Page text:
Indigenous-owned businesses were among the hardest hit by the pandemic in Canada.
A new national survey of these entrepreneurs shows that, despite resilience and optimism, many businesses continue to struggle with declining revenues, closures and employee layoffs.
The COVID-19 Indigenous Business Survey is the product of three groups – the National Aboriginal Capital Corporations Association, the National Indigenous Economic Development Board, and the Canadian Council for Aboriginal Business – which have been building a case that Indigenous-owned business hold a unique place in the Canadian economy and require ongoing policies and strategies to meet their individual needs.
These organizations released their first set of findings on how Indigenous businesses were coping due to the pandemic in April 2020. Their second survey came out this week. The report analyzes data from Dec. 18, 2020, to Feb. 1, 2021 with 825 responses.
Among the key findings were:
- While many Indigenous businesses are struggling (73 per cent reported a negative impact from the pandemic), over a third (37 per cent) are optimistic about the coming months.
- Businesses want a return to normalcy but have adapted in many ways with the majority seeking new digital and administrative skills to strengthen and transform business operations.
- The data shows that 72 per cent of respondents indicated they need additional financial support, but 42 per cent of those did not apply for government programming at the time of the survey. Many stated that although they need support, they are unable to take on additional debt, preferring support in the form of grants instead of loans.
- More than half (57 per cent) reported that their business has been open throughout the pandemic, while almost four in ten (37 per cent) closed temporarily. Two per cent of respondents closed permanently. These results may be optimistic, as the voluntary nature of this survey could potentially under-represent closed businesses and those who are struggling the most.
- Over one-third (36 per cent) of respondents have no current lending relationships with banks, credit unions, or government lenders. This lack of an existing lending relationship poses a barrier to organizations requiring quick access to capital in a crisis.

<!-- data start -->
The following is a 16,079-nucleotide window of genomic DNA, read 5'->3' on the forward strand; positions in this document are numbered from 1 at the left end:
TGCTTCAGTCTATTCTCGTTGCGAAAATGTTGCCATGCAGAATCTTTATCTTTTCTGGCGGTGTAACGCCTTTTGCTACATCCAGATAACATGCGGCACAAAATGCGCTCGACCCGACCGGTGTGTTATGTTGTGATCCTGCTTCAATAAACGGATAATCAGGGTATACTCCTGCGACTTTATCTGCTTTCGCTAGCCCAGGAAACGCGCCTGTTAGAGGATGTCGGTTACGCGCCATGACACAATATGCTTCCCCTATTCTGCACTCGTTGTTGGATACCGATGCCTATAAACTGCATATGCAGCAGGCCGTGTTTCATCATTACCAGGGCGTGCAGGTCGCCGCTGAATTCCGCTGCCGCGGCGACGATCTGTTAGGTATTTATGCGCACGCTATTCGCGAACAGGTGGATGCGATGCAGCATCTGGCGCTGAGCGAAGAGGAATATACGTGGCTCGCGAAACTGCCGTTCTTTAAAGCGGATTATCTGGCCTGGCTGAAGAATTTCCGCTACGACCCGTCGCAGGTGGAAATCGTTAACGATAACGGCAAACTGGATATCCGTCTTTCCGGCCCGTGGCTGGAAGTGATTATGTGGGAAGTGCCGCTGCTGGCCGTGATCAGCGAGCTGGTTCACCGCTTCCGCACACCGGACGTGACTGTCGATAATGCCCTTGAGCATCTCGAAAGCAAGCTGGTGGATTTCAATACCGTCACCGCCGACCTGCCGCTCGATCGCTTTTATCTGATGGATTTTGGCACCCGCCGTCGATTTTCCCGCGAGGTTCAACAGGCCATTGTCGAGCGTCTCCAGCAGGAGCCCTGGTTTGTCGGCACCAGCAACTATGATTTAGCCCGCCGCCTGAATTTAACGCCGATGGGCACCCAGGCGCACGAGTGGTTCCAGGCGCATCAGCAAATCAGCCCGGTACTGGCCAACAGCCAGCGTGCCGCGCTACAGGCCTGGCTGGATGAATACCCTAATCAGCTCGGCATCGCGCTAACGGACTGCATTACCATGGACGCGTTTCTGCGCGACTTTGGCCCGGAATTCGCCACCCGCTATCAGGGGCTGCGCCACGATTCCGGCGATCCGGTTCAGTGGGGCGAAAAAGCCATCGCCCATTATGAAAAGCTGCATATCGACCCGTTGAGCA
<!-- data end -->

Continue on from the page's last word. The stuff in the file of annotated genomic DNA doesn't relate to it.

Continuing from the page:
A third phase of this survey will be conducted this summer as these groups plan to continue to investigate trends in business impacts, needs for support, and to document changes Indigenous businesses are experiencing.
“This report demonstrates that Indigenous entrepreneurs continue to evolve and pivot to meet the needs of the current economic conditions," said Tabatha Bull, president-CEO, Canadian Council for Aboriginal Business, in a statement. "Yet, the majority of businesses surveyed require additional supports to survive the pandemic. In the coming months, it will be crucial to continue to learn how we can support Indigenous businesses to ensure an equitable recovery and post-pandemic economy.”
“Indigenous businesses are demonstrating strong survivor skills, creativity and a commitment to keeping their businesses moving forward," said Dawn Madahbee Leach, chair of the National Indigenous Economic Development Board. "The federal emergency financing provided through the network of Aboriginal Financial Institutions across Canada has helped tremendously over the past year.”
“The government provided much-needed support for 2020,” said Shannin Metatawabin, CEO, NACCA. “To ensure Indigenous businesses continue to survive and are able to rebound, additional support is required for 2021."